Friday, July 7, 2017

First Circle: First Impressions

There is a distinct familiarity to Sohlzenitzyn's prose in The First Circle. There is the type of dark humor that Poles are accustomed to in the cinematography of Bareja, there is a sense of surrealism that is almost Kafkaesque and finally there is that unique moral clarity that Sohlzenitzyn brings to totalitarianism on account of his literary realism rooted above all in the idea of always telling the truth.


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"You consider yourself a materialist, yet you feed the people nothing but spiritual sustinence."
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The material poverty attendant to communism is likely that feature of the Eastern experience beyond the grasp of Western imagination. It is not so much the aspect concerning privation as such, but the  fact that involuntary poverty strengthens the spirit which is impossible for the Western mind to comprehend. In Western culture, the forced impoverishment of society is usually connected to the breakdown of social order and corruption of individual character. 

Sohlzenitzyn describes the dark humor, sense of resignation and basic human solidarity that arose under communist poverty. He uncovers the ironic truth of communism which promises material advancement in consequence of the dissilussionment of the spirit, yet delivers a material poverty so fundamental as to confront those forced to live under communism with the most fundamental questions of the spirit usually concealed by a soothing prosperity in borgiouse society.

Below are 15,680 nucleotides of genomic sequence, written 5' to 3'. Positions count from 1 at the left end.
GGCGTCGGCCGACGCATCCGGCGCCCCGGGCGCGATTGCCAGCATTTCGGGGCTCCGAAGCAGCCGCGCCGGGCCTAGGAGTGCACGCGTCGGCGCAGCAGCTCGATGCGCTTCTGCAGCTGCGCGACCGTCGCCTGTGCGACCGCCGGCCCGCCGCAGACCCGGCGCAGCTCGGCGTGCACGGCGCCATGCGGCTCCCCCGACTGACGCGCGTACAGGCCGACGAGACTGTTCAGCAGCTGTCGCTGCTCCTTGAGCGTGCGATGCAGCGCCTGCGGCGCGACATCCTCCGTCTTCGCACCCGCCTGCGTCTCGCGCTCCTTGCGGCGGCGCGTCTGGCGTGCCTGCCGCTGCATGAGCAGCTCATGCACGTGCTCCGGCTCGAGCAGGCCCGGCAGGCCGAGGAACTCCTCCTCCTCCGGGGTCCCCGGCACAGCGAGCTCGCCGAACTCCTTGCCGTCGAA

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"It has been proven that sheep produce more whool when they are fed and cared for more regularly."      
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Sohlzenitzyn contrasts an article from Pravda with Dante in what seems to amount to a sort of prelude to the New Hell of scientific socialism in contradistinction to ancient notions of the Inferno as represented in Dante's classic work. The advent of utilitarianism visibly distinguishes ancient from modern Hell.

For Dante, the First Circle was to some extent an acknowledgement of the virtue of classical humanism, an arena where the giants of human thought and action could find their just place in the Divine hierarchy. Sohlzenitzyn's protagonists, (the philosophers in Dante's First Circle), are likewise intellectuals, men of creative talent, humanists. 

Yet their placement in a more humane prison is not so much a testimony to the totalitarian acknowledgement of their virtues within a broader moral framework, but rather the result of the utilitarian principle central to capitalism and socialism (the two great modern innovations that reject classical Christian virtue).

Or is Sohlzenitzyn going further than a juxtaposition? Is he actually suggesting that the totalitarian "humane" prison is akin to the First Circle and that both serve the same principle: to keep the men of creative talent alive and sustain a rudimentary level of productivity amongst them? Is Sohlzenitzyn suggesting that the utilitarian virus runs from religion straight through to capitalism and socialism?

1 comment:

  1. Am glad you followed my suggestion so quickly. You've got the essential: <> But still slow down, read again, pay attention to WHERE and WHEN the novel enfolds? Btw, I like the thrust (and name) of your blog, for we can hardly figure out either politics or even religious affairs of the day if we ignore lit. Vladislav

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